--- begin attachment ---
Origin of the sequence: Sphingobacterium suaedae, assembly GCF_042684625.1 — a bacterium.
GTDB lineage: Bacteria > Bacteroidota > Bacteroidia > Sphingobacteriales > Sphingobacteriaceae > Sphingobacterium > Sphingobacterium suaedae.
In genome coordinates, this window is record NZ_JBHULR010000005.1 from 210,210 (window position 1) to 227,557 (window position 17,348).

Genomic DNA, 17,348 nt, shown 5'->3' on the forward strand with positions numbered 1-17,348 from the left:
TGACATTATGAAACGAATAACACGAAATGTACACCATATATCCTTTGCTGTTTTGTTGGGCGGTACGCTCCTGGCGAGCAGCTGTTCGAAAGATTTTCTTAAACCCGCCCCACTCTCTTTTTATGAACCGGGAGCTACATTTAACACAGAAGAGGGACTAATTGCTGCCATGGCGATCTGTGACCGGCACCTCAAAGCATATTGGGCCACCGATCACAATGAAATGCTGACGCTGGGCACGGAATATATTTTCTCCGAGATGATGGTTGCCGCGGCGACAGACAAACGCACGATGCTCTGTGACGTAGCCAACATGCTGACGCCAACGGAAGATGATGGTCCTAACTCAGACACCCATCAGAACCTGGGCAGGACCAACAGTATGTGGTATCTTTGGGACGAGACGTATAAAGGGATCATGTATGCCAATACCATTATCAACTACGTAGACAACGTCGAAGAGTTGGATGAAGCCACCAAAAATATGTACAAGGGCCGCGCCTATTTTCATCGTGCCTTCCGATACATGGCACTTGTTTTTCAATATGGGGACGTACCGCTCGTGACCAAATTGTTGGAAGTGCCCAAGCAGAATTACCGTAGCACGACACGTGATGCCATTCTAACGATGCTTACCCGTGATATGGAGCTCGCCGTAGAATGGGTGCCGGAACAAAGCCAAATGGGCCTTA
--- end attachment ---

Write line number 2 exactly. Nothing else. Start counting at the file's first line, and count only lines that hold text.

GTDB lineage: Bacteria > Bacteroidota > Bacteroidia > Sphingobacteriales > Sphingobacteriaceae > Sphingobacterium > Sphingobacterium suaedae.